Email updates

Keep up to date with the latest news and content from BMC Medicine and BioMed Central.

Journal App

google play app store
Open Access Research article

Urinary soluble urokinase receptor levels are elevated and pathogenic in patients with primary focal segmental glomerulosclerosis

Jing Huang1234, Gang Liu1234, Yi-miao Zhang1234, Zhao Cui1234, Fang Wang1234, Xiao-jing Liu1234, Rong Chu1234 and Ming-hui Zhao12345*

Author Affiliations

1 Renal Division, Peking University First Hospital, Beijing, PR China

2 Institute of Nephrology, Peking University, Beijing, PR China

3 Key Laboratory of Renal Disease, Ministry of Health of China, Beijing, PR China

4 Key Laboratory of CKD Prevention and Treatment, Ministry of Education of China, Beijing, PR China

5 Peking-Tsinghua Center for Life Sciences, Beijing, PR China

For all author emails, please log on.

BMC Medicine 2014, 12:81  doi:10.1186/1741-7015-12-81

Published: 20 May 2014

Abstract

Background

Focal segmental glomerulosclerosis (FSGS) is a major cause of end-stage renal disease. Recent studies have proposed that plasma soluble urokinase receptor (suPAR) might be a causative circulating factor but this proposal has caused controversy. This study aimed to measure urinary suPAR levels in patients with primary FSGS and its significance in the pathogenesis of FSGS.

Methods

Sixty-two patients with primary FSGS, diagnosed between January 2006 and January 2012, with complete clinical and pathologic data were enrolled, together with disease and normal controls. Urinary suPAR levels were measured using commercial ELISA kits and were corrected by urinary creatinine (Cr). The associations between urinary suPAR levels and clinical data at presentation and during follow up were analyzed. Conditionally immortalized human podocytes were used to study the effect of urinary suPAR on activating β3 integrin detected by AP5 staining.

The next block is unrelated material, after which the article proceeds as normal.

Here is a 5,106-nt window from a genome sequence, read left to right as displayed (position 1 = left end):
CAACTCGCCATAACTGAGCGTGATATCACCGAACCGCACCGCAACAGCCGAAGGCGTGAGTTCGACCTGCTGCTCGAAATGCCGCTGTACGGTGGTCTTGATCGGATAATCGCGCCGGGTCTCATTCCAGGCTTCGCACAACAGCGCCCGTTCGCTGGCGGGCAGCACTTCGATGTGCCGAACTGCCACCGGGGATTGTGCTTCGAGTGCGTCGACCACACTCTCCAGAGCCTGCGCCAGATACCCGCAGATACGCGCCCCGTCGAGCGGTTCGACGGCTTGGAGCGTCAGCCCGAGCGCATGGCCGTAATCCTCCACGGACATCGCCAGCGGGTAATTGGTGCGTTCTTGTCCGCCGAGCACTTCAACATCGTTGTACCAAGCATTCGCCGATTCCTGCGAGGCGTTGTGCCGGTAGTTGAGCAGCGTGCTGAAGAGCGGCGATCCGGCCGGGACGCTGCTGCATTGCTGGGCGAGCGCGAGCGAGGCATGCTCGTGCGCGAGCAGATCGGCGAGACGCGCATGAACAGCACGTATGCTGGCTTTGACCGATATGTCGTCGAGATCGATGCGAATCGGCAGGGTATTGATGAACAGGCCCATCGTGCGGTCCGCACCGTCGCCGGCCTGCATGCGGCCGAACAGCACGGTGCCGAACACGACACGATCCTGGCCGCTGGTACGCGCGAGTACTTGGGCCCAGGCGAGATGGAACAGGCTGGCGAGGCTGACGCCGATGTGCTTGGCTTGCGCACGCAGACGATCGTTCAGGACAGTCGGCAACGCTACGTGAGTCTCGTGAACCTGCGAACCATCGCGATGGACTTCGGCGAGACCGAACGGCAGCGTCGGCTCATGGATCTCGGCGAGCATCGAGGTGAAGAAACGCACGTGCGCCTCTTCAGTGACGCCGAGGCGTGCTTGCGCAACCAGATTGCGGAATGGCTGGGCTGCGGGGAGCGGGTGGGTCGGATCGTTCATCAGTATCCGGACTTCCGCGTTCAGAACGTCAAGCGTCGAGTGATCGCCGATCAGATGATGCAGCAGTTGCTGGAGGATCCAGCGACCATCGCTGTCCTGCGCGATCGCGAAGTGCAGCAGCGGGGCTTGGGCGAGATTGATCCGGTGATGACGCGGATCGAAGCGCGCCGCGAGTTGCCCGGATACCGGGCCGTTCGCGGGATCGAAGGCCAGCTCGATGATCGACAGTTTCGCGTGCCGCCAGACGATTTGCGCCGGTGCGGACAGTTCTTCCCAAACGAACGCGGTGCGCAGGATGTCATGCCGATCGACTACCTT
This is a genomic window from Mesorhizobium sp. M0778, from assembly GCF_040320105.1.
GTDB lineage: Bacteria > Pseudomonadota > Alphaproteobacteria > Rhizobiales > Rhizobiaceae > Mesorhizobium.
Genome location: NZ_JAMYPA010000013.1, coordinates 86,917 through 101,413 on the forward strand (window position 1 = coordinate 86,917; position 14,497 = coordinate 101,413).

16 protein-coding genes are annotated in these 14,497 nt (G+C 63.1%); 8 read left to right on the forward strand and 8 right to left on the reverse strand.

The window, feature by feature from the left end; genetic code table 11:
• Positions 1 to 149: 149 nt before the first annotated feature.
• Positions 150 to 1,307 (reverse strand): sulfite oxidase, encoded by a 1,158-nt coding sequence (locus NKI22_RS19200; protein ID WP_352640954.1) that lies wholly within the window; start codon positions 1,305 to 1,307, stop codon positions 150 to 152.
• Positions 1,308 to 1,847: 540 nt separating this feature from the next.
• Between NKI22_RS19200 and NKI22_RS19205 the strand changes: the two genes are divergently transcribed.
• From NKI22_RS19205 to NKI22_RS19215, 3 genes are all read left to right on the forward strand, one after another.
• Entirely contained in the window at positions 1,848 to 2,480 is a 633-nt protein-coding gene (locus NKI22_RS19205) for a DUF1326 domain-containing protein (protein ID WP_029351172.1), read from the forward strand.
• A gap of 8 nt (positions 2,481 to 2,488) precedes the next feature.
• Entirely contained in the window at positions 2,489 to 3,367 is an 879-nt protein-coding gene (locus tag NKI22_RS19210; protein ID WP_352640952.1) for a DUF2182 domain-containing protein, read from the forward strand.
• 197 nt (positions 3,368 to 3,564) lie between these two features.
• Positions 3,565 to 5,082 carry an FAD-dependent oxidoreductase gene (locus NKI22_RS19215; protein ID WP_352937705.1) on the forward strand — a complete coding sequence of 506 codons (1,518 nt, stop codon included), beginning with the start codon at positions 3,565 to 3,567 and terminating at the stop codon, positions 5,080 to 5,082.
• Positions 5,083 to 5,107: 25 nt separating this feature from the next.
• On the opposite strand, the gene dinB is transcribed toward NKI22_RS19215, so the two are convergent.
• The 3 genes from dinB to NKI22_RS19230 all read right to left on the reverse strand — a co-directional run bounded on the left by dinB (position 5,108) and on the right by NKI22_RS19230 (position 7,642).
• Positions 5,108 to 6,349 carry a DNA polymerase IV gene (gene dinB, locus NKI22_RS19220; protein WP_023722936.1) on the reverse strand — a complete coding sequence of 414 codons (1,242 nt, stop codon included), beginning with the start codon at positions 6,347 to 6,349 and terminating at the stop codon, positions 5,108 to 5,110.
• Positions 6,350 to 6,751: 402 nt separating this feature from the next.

Results

The urinary suPAR level of patients with primary FSGS (500.56, IQR 262.78 to 1,059.44 pg/μmol Cr) was significantly higher than that of patients with minimal change disease (307.86, IQR 216.54 to 480.18 pg/μmol Cr, P = 0.033), membranous nephropathy (250.23, IQR 170.37 to 357.59 pg/μmol Cr, P <0.001), secondary FSGS (220.45, IQR 149.38 to 335.54 pg/μmol Cr, P <0.001) and normal subjects (183.59, IQR 103.92 to 228.78 pg/μmol Cr, P <0.001). The urinary suPAR level of patients with cellular variant was significantly higher than that of patients with tip variant. The urinary suPAR level in the patients with primary FSGS was positively correlated with 24-hour urine protein (r = 0.287, P = 0.024). During follow up, the urinary suPAR level of patients with complete remission decreased significantly (661.19, IQR 224.32 to 1,115.29 pg/μmol Cr versus 217.68, IQR 121.77 to 415.55 pg/μmol Cr, P = 0.017). The AP5 signal was strongly induced along the cell membrane when human differentiated podocytes were incubated with the urine of patients with FSGS at presentation, and the signal could be reduced by a blocking antibody specific to uPAR.

Conclusions

Urinary suPAR was specifically elevated in patients with primary FSGS and was associated with disease severity. The elevated urinary suPAR could activate β3 integrin on human podocytes.

Please see related article http://www.biomedcentral.com/1741-7015/12/82 webcite.

Keywords:
Focal segmental glomerulosclerosis; Urinary soluble urokinase receptor; Podocyte